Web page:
During the WCA School Board meeting last Wednesday, both West Central Area School Board chair Michelle Nessman and Superintendent Dale Hogie addressed a publication concerning the WCA South Elementary in Kensington. The publication, which was sent to boxholders in the WCA School District by the WCA Citizens For Progress (WCACFP), cited a study, commissioned by the City of Kensington, claiming independent engineers found the Kensington school could be refurbished for around $4,550,000, much cheaper than building a new school building in Hoffman.
Nessman said school board members were getting questions about this. So she asked Engen and Associates Engineering to look at the study. They found the study focused on the current condition of the building with no plans for future use. She said the school board could not put a bond issue before the voters that does not include addressing structural issues, new furniture, and updates to the infrastructure, making the refurbishing good for only five years or so.
“The way we build schools today is not the way they were built 50 years ago,” she said, claiming the WCACFP does not address that.
Hogie said with the amount of data shared with the public on the levy referendum over the years, there is a risk community members may misinterpret or misrepresent data.
Several misrepresentations were evident in the recent publication put out by the WCACFP, he said. The limited space of the current South site prohibits adding additional space to address academic and program improvements, he added. He said the WCA school board chose to avoid spending millions of dollars to partially address structural and mechanical needs that are beyond their useful life.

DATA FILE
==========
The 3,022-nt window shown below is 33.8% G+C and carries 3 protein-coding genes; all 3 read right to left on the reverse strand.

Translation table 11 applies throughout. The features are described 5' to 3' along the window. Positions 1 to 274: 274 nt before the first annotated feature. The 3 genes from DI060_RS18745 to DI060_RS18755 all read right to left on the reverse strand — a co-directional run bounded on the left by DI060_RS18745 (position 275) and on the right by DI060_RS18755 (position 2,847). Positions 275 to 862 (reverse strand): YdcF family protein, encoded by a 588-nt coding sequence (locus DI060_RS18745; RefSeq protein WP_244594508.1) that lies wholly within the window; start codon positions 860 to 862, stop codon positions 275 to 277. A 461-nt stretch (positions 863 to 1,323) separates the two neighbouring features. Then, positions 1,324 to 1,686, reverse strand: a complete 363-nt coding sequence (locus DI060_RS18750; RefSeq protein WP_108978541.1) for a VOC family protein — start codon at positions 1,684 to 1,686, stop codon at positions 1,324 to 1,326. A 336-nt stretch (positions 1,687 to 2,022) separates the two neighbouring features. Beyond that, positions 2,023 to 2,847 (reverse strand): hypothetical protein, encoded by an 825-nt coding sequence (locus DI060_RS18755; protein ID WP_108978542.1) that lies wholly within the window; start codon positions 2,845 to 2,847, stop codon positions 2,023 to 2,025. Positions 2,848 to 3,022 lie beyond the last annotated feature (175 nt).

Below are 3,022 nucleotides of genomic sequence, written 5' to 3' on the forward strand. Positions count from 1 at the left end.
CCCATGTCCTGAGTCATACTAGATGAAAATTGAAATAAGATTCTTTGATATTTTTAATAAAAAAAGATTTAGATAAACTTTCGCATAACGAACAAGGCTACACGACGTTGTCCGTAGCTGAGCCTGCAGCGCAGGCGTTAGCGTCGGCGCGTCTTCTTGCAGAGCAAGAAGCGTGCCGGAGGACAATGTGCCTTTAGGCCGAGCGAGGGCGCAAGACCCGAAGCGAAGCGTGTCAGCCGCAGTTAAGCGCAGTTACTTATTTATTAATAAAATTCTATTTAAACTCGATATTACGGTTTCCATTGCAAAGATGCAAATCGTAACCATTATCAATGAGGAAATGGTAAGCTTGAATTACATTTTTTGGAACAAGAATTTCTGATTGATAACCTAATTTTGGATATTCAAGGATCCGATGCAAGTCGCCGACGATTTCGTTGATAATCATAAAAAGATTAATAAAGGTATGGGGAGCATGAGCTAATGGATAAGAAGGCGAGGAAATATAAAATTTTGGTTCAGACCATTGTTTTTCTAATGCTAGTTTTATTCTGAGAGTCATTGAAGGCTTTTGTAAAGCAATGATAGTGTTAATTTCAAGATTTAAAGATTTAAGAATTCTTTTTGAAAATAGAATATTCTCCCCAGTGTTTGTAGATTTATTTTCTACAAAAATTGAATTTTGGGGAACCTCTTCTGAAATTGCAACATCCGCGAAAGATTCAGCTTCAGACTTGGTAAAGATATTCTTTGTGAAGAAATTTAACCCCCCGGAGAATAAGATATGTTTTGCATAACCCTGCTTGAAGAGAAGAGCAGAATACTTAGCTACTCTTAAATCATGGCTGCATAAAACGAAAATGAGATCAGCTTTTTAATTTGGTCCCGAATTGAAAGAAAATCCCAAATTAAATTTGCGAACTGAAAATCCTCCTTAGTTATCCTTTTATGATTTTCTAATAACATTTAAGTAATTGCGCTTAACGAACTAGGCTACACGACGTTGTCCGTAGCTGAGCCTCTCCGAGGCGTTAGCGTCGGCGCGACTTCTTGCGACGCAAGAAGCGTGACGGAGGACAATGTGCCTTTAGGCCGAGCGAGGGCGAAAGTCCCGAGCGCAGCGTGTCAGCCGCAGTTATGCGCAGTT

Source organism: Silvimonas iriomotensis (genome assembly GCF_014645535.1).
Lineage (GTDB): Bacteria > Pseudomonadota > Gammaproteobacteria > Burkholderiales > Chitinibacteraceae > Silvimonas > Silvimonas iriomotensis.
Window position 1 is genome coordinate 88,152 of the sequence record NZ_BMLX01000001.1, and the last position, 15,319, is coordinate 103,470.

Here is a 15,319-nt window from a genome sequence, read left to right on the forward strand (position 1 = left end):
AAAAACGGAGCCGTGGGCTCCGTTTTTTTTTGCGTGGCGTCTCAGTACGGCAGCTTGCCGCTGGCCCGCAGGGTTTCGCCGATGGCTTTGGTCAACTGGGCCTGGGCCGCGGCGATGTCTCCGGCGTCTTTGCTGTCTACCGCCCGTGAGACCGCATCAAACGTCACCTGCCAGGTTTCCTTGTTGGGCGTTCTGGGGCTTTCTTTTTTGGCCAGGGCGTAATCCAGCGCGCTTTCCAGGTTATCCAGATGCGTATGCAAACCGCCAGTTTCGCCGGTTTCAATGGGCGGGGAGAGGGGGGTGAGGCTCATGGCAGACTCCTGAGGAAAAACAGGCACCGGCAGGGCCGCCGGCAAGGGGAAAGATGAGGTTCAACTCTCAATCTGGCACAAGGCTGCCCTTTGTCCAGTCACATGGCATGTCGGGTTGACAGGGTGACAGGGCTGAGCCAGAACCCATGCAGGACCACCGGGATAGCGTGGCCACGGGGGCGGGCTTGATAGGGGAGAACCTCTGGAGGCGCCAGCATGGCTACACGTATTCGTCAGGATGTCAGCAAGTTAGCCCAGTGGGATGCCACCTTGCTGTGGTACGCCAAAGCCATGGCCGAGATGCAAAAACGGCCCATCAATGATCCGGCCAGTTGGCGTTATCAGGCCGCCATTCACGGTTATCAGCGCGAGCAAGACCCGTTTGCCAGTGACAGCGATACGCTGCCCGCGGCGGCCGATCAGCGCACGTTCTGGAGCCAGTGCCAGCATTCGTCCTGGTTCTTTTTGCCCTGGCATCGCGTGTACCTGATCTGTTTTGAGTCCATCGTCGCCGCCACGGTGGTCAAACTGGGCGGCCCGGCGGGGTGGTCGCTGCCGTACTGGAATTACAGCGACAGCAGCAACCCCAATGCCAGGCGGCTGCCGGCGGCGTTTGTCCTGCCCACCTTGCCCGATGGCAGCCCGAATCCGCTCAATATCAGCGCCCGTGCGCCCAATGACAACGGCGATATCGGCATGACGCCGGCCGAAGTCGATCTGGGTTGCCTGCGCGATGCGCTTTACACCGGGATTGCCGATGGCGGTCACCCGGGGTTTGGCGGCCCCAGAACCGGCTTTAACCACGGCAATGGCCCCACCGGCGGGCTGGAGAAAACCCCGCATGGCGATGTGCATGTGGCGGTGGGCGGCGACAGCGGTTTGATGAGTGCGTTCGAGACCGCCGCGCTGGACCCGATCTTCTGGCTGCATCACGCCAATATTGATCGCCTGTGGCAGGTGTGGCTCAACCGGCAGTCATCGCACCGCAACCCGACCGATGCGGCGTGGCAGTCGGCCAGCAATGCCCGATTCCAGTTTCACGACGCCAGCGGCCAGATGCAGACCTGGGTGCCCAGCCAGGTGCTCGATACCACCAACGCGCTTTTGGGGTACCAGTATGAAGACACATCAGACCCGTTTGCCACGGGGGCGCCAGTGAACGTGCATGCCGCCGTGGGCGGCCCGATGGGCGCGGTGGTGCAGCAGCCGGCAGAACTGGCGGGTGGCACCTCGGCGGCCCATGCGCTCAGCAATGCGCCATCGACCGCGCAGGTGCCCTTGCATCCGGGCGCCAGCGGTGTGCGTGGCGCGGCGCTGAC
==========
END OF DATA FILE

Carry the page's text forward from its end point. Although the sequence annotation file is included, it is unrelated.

“Instead, the board proposal (to build a new school in Hoffman) addresses all facility needs in a more fiscally responsible approach.”
The board proposal also addresses current academic and program needs, he said.
He recalled that the City of Kensington originally presented the school board with two options for a new South Elementary location in Kensington, and it was only after the board decided to accept Hoffman’s proposal that the City of Kensington expressed an interest in refurbishing the current building.
He said the engineers assessment of the building gave no indication it was to address the physical needs of the building. There was no mention of replacing the original plumbing, grading for drainage, sidewalk replacement, cost of asbestos abatement, cabinet replacement, or flooring replacement. There was no space allocation for HVAC duct work, air handling equipment, or restroom accessibility.
“Most obviously missing was a construction cost projection for a 20,000 square foot addition to accomodate for academic programming and services that are included in the proposed new construction,” Hogie explained, adding that the limited space of the current South site prohibits adding additional space to address this academic programing and services without sacrificing all off-street parking and green space.
“It appears the company hired to complete the assessment had not been informed of the academic and program deficiencies that can only be accommodated through expansion.”
Hogie also said the publication, published by the WCACFP, includes accusatory statements directed at him and professional companies hired to provide projections and data related to construction project options.
“It is the WCA Board members, through their thorough evaluation of the data, which determined the three proposals for the ballot questions,” Hogie said, adding. “In some instances, baseless statements and inflammatory claims were made that have no connection to the project.”
Supt. Hogie updated the school board on recent problems with WCA food services. He explained that WCA participates in a Lakes Country Service Cooperative (LCSC) group purchase agreement for purchase and delivery of food for breakfast and lunch programs. The company providing food products and delivery has experienced difficulty in filling orders which has led to shortages at WCA and other schools. The vender gave notice they would terminate the contract on November 1, 2021.
Hogie said LCSC has tried to secure another vender but has been unable to because of product availability and workforce shortages.
WCA Business Manager Diane Powers has been working to secure a vendor and just heard back from one that is willing to take WCA on. They will deliver at least once a week. They are working on the logistics to see if they will stop at all three sites, or just make one stop in Barrett, and WCA will be responsible for distribution to the elementary schools.
Meanwhile, breakfast and lunches continue to be served at all sites.